SYDNEY: After decades of benign neglect, the United States deployed Vice President Kamala Harris to the Pacific Islands to declare America is back, but an analyst said she wonders if the US is doing enough in the face of the pandemic and China’s diplomatic maneuvers in the region.
The administration told reporters in a phone call that “we’re significantly stepping up our game in the Pacific Islands.” Harris announced that the US would open two new embassies in the islands and confirmed that the embassy in the capital of the Solomon Islands, shuttered in 1993, would reopen.
“We’re expanding our footprint and making sure that we have the people and the apparatus in place to deepen our cooperation on a day-to-day basis and to deliver concrete results,” a senior administration official told reporters. The official made clear that, while the announcement was a surprise to the wider world, Pacific Islanders and their neighbors had known the new money and focus was on the way: “And these deliverables emerge from close consultations with the region in recent weeks and months, and we believe that this series of steps is responsive to their priorities.”
Importantly, this surprise announcement — delivered by videoconference, not in person — includes money, the strategic coin of the realm. However, it’s not a lot of money — $60 million annually over a decade. As Pentagon observers know, $60 million wouldn’t make much of a dent in even a tiny science and technology project. But, as the official noted, that would still triple US aid to the region.
A Pacific expert with Australia’s Lowy Institute, Jessica Collins, called the funding “a good start.” But independent research by Lowy, a non-partisan think tank here, estimates that the islands need at least $3.5 billion “to fully recover from the pandemic.
“So the $60 million per year will do little to contribute to that. But the US is right to not throw a big sum of money at the Pacific Islands as their first gesture of goodwill,” Collins said. “They need to establish trust first and that comes from developing personal relationships, not money.”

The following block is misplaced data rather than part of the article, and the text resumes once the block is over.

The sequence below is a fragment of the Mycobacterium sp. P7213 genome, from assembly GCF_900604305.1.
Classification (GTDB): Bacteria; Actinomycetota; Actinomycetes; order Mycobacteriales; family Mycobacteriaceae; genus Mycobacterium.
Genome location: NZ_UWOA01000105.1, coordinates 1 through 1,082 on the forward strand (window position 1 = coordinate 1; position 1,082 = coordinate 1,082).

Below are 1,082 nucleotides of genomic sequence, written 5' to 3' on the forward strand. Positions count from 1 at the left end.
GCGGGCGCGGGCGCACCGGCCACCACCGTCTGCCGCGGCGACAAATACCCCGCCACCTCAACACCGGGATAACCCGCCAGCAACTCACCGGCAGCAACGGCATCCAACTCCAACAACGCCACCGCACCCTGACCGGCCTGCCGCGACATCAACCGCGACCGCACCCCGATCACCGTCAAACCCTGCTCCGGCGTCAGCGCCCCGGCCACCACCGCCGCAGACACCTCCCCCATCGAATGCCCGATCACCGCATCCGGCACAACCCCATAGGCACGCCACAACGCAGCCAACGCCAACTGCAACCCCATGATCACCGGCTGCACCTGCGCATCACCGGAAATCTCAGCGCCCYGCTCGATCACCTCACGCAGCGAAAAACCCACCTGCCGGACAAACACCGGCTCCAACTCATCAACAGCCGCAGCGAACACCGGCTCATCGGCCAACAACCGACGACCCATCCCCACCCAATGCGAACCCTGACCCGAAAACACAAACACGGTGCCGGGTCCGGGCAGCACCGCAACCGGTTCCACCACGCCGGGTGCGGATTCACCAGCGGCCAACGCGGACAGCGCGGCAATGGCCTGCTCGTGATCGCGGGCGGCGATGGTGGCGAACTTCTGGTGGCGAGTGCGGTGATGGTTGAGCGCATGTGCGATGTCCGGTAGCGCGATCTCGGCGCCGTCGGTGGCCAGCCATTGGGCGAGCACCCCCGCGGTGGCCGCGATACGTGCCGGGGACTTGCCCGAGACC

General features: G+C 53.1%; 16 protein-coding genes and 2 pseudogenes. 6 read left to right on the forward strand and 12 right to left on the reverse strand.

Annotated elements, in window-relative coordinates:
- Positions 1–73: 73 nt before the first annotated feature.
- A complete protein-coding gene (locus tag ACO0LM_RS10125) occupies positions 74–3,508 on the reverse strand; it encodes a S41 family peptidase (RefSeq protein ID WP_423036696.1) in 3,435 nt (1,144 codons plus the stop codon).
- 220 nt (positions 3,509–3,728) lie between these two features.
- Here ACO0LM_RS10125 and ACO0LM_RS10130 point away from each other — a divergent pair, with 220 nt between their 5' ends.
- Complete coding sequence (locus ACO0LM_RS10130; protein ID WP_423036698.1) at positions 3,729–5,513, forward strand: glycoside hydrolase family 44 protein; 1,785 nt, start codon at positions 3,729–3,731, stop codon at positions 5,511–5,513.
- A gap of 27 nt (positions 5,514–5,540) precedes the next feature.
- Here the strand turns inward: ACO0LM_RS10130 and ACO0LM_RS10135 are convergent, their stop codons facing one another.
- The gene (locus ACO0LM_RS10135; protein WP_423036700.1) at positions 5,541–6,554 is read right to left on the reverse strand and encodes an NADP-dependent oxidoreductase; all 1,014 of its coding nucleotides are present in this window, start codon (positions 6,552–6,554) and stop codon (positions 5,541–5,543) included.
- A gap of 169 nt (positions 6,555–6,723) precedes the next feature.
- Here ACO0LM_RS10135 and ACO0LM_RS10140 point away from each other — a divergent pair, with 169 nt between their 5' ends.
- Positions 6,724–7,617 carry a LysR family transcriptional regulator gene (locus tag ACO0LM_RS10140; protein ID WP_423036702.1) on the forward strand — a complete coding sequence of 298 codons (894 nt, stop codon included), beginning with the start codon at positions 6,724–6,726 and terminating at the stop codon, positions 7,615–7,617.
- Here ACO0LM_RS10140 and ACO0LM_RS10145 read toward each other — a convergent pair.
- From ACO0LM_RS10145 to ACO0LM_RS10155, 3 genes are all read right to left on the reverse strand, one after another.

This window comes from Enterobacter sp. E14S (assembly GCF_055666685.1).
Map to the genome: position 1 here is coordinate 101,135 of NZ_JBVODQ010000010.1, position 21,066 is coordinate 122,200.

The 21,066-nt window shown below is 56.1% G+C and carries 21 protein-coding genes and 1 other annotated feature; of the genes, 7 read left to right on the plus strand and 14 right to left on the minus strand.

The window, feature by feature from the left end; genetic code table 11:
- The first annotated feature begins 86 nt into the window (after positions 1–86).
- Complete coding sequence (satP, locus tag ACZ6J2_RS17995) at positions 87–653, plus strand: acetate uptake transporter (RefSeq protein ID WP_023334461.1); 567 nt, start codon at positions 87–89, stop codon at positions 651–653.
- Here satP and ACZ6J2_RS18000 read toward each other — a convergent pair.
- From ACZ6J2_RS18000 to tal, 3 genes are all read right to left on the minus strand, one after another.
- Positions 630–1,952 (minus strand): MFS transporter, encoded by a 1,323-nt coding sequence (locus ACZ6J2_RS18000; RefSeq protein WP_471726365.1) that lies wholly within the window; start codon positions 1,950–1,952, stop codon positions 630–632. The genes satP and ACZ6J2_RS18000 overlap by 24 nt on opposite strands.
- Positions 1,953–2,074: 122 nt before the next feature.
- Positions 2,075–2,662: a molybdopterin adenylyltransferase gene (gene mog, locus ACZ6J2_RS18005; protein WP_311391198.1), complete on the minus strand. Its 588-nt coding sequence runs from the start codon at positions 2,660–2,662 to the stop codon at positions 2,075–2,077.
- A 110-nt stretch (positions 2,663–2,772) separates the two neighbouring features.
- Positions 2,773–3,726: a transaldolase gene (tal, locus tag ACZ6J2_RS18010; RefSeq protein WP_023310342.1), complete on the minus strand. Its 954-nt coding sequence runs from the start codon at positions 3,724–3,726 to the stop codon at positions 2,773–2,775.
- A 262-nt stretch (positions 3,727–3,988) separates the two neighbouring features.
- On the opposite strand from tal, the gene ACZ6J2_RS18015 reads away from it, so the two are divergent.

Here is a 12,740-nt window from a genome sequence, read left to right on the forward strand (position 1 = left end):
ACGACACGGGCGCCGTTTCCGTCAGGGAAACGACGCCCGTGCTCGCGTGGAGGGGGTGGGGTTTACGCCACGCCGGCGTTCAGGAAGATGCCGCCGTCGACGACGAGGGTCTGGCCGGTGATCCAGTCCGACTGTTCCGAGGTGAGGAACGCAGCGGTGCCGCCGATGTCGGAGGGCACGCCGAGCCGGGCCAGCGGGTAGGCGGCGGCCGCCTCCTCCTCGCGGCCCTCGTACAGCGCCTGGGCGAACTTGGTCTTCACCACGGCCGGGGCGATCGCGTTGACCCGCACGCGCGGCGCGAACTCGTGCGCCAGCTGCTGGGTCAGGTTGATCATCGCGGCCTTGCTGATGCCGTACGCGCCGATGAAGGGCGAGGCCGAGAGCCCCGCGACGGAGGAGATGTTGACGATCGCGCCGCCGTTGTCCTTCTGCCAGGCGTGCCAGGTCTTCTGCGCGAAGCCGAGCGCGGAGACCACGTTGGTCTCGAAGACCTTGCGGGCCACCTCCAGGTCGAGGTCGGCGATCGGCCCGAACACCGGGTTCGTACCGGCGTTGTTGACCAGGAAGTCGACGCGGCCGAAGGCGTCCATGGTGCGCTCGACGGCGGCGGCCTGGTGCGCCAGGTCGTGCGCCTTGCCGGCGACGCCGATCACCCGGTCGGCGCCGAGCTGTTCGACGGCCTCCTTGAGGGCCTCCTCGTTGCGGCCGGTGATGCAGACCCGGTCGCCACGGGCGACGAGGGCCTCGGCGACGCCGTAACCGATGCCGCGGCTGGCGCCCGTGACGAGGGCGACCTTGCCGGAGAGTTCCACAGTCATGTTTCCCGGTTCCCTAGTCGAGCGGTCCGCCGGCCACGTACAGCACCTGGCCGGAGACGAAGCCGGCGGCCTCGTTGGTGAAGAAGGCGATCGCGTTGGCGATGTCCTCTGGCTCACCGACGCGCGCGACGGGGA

The new US embassies under discussion in Kiribati and Tonga, combined with the appointment of the first ambassador to the Pacific Islands Forum in Fiji may go some way to helping with those personal relationships.
Another tool to build those relationships will return to the Pacific Islands: the Peace Corps. And the US Agency for International Development (USAID) “will work toward reestablishing a regional mission in Suva, Fiji, to improve its cooperation with Pacific Island countries,” the senior official said.
What Kiribati And Solomon Islands’ Diplomatic Posturing Means
Meanwhile, Kiribati’s withdrawal from the Pacific Islands Forum after it was snubbed by the other members when its turn to lead the forum came up has been cited in many news reports as a grim sign of the region’s disunity and of China’s inroads.
But Collins says that “withdrawals from the Forum are always only temporary — Kiribati’s place at the table will always be open for it to return. It will be up to the Forum members to find common ground with Kiribati, but that common ground must address in some way Kiribati’s concerns about equality and equity in the Forum.” So, while the island state was very clever in timing its withdrawal just as the most important forum meeting in many years was held, it sounds as if this really is a spat, and not a sign of fundamental discord.
And while stories circulate about the Solomon Islands accepting Chinese police gear and receiving security training from China, as well as President Manasseh Sogavare’s attendance at a graduation ceremony for Royal Solomon Islands Police Force members who had received riot control training from Chinese police earlier this month, other public signals contradict the storyline of the island nation’s lean towards Beijing.
Australian Prime Minister Anthony Albanese engaged in a very public and winning hug with Sogavare when the two men met Wednesday at the forum. The Solomons leader also met with New Zealand Prime Minister Jacinda Ardern. Sogavare repeated his pledge that there would not be any Chinese military bases in his country.
In his first interview with a foreign news outlet since the draft security pact with China leaked, he told the Guardian that Australia remains “the security partner of choice.” However, as is reasonable for the leader of a sovereign country — he did keep his options open and leave the door ajar for the Chinese: “If there is a (security) gap, we will call on support from China,” he said.
Collins of the Lowy Institute noted that Solomons might benefit from any increased competition between Australia and China. “Heightened geopolitical competition in the region is certainly an opportunity for countries like Solomon Islands to capitalise on the increased attention. There are extreme development challenges experienced in nations like Solomon Islands, and they are right to seek all the help they can get,” she said in an email. “Whether these agreements between China and Solomon Islands are meaningful is something to be seen; signing agreements is one thing, implementing them is another.”
Combined with the fact that fractures have emerged in the Pacific Islands Forum, and the Solomon Islands signing the now infamous secret security pact with China, Australia and the United States appear to have quite a bit to do.